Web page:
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For University Medal finalists, the pandemic was a stormy voyage of discovery

The Class of 2023 may be known to history as the COVID class, but for four University Medal finalists, the pandemic was just one challenge on an often profound journey

Photo illustration of 2023 University Medal finalists featuring, from left, Aaron P. Hill, Andrea Sandoval, Rohith Sajith and Rosie Ward, superimposed against a background of The Campanile and campus buildings

The 2023 University Medal finalists, from left: Aaron P. Hill, Andrea Sandoval, Rohith Sajith and Rosie Ward. (Photo illustration by Neil Freese)

The UC Berkeley Class of 2023 may be known to history as the COVID class — the students’ first year on campus was cut short by the pandemic, and the virus roiled their lives, wave after wave.

But for University Medal winner Catherine Vera, and for finalists Aaron P. Hill, Rohith Sajith, Andrea Sandoval and Rosie Ward, the pandemic was just one challenge on an often profound voyage of discovery.

They had to contend with learning by Zoom and social isolation. Some lost family members to other sorts of illness. And yet, in their own individual ways, they summoned the resilience needed to learn and to serve their communities — and to emerge stronger, wiser and ready for the world. In this, they exemplify the strength of their class.

The University Medal was established in 1871, and candidates must have achieved a GPA of 3.96 or higher while overcoming significant challenges and making an impact on the lives of other people.

This year’s finalists:

Aaron P. Hill (he/him/his)

informal portrait of Aaron P. Hill, wearing a navy blazer, blue shirt and azure tie, broadly smiling, against a wood-grain panel

Aaron P. Hill

Hometown: Forest Falls, California

Major: History

Major extracurricular associations and activities: Berkeley Political Review, editor in chief; Cal Berkeley Democrats, communications director; Phi Alpha Theta, secretary; Power of a Princess.

What’s next? Joining Teach for America as a corps member, teaching 11th grade history in Southern Massachusetts for the next two years.

Is there some element of character or experience sets the Class of 2023 apart?

“When the Class of 2023 returned to campus as juniors, we had the opportunity to actively create new atmospheres in our clubs and classes. Personally, I think this has been a huge positive, as it allowed us to flourish as leaders — plus, the campus community has blossomed post-pandemic.”

What has been the biggest challenge you faced at Berkeley? How did you address it?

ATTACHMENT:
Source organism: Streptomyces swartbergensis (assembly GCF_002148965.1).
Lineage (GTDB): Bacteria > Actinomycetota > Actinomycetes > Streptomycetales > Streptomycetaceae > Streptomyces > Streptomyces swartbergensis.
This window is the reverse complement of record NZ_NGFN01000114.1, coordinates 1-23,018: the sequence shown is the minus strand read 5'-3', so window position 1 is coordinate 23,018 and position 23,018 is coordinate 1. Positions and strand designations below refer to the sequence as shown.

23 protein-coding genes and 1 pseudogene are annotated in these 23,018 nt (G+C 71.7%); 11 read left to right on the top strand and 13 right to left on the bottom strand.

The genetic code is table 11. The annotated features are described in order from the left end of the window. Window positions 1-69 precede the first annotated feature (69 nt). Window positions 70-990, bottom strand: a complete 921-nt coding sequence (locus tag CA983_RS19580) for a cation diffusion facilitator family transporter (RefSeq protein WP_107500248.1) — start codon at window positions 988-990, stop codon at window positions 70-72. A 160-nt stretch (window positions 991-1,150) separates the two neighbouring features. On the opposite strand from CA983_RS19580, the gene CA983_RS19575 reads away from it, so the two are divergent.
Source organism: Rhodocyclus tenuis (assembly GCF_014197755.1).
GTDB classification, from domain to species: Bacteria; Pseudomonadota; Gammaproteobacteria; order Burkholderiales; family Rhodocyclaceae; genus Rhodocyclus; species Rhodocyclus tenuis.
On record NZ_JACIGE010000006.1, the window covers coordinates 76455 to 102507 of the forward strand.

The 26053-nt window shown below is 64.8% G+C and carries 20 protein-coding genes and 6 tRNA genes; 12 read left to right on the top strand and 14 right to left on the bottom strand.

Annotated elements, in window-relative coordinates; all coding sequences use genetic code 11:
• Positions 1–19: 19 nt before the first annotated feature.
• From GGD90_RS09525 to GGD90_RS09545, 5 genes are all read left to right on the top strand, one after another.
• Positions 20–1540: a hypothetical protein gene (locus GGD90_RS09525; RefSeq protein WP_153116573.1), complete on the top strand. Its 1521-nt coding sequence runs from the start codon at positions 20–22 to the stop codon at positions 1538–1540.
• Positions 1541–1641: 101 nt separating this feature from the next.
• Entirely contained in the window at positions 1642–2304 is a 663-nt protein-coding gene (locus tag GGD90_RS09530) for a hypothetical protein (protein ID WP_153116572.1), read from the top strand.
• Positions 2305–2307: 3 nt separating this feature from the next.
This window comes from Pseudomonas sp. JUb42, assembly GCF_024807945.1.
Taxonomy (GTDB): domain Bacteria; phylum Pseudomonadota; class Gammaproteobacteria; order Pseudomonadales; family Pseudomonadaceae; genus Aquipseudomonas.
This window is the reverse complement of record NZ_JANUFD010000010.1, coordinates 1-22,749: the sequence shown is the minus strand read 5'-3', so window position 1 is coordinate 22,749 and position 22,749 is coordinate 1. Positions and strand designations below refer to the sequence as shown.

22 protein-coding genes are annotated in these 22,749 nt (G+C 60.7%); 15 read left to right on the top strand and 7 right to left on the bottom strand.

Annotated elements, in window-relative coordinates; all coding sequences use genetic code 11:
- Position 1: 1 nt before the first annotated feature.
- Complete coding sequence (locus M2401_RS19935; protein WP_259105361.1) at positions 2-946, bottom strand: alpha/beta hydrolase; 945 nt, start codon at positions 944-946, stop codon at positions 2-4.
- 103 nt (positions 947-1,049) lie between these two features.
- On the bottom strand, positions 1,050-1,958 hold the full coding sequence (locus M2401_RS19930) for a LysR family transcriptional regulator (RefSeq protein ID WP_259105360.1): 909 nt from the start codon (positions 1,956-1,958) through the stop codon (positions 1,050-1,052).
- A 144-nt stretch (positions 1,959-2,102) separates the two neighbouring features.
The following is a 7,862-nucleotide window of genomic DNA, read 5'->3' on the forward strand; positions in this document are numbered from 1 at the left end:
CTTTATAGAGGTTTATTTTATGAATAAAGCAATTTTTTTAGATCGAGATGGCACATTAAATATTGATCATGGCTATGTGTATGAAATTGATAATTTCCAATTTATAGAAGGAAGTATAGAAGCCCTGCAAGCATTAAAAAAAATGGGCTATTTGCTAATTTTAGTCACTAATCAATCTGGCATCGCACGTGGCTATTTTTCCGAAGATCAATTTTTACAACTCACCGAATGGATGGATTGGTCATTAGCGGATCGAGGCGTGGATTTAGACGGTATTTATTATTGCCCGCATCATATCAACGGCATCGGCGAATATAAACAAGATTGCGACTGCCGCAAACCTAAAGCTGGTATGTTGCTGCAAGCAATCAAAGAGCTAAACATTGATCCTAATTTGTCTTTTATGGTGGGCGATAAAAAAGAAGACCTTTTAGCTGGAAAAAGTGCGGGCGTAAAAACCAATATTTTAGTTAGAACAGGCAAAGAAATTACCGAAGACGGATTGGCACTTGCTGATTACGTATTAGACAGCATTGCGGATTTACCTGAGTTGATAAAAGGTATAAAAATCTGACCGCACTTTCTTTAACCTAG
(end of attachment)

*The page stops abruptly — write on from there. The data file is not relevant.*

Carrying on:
“My time at Berkeley, like many other students, has been defined by handling personal challenges while still living my college experience to its fullest. Over the past four years, I lost my mother to cancer and was evacuated for months for a wildfire, and my community at Cal has been pivotal in getting me through that. I simply could not have kept going without my wonderful friends and mentors who supported me constantly.”

If you could relive your UC Berkeley experience, what one thing would you do differently?

“I would want to be even more involved in the community off-campus. I always wish I had even more time to see more of the Bay Area, meet more people outside of Cal, and become tied in further to the politics of the Bay. As fantastic as my experience in class and with research has been, community is the brightest spot of my college experience, and I wish I had realized that earlier on.”

You’re a rock-climber. Did you really contemplate climbing the Campanile?

“I once heard a story about somebody trying to, though of course I never did. But the Campanile represents for me the high and intimidating expectations of Berkeley, and meeting those seemed as impossible as climbing it. However, now when I see it, it reminds me of all the fantastic and supportive elements of life at Cal. In that sense, it no longer seems like a challenge to climb, but my own support base.”

Rohith Sajith (he/him)

informal portrait of Rohith Sajith in a white polo shirt, sitting down, right arm extended, with Asian art and a terrarium in the background

Rohith Sajith (Photo by Subash Shibu)

Hometown: Pleasanton, California

Majors: Physics, computer science, and applied mathematics

Major extracurricular associations and activities: Society of Physics Students; Cal Running Club; and Berkeley Math Tournament.

What’s next? Ph.D. in theoretical condensed matter physics and quantum information at Harvard University

Is there some element of character or experience that sets the Class of 2023 apart?

“The pandemic caused an inflection point in both the state of the world and in the trajectory of our undergraduate experience. Post-pandemic, I believe our class has emerged more reflective and critical of both ourselves and the status quo, which will serve us well, regardless of where life takes us.”

What has been the biggest challenge you faced at Berkeley? How did you address it?

“During my freshman year, the vibrant academic environment of Berkeley allowed me to freely explore many exciting fields across STEM. However, I soon realized that I was getting spread thin across my various passions — it was time to make the inevitable sacrifice of exploration for specialization. I resolved this dilemma by persisting until I discovered a niche in quantum information that now consolidates my interests into a coherent framework and also has great potential for impact.”

If you could relive your UC Berkeley experience, what one thing would you do differently?

“In my final year, I find that my most memorable days come from juxtaposing structured academic activity with spontaneous physical activity. An underrated part of Berkeley is the people who are extremely dedicated to their physical well-being, via athletics or recreational sports. I only wish that I had joined this community earlier, as they have taught me that the keys to success — both as a scholar and an athlete — are fundamentally the same: resilience and perseverance.”